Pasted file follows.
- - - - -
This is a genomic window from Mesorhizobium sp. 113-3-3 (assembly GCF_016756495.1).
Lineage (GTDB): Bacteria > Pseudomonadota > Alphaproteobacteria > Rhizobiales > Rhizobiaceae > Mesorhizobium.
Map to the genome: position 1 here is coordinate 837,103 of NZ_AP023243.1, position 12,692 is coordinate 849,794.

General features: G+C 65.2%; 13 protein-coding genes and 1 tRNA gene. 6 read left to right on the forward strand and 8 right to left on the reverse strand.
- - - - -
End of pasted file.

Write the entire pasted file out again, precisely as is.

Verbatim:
This is a genomic window from Mesorhizobium sp. 113-3-3 (assembly GCF_016756495.1).
Lineage (GTDB): Bacteria > Pseudomonadota > Alphaproteobacteria > Rhizobiales > Rhizobiaceae > Mesorhizobium.
Map to the genome: position 1 here is coordinate 837,103 of NZ_AP023243.1, position 12,692 is coordinate 849,794.

General features: G+C 65.2%; 13 protein-coding genes and 1 tRNA gene. 6 read left to right on the forward strand and 8 right to left on the reverse strand.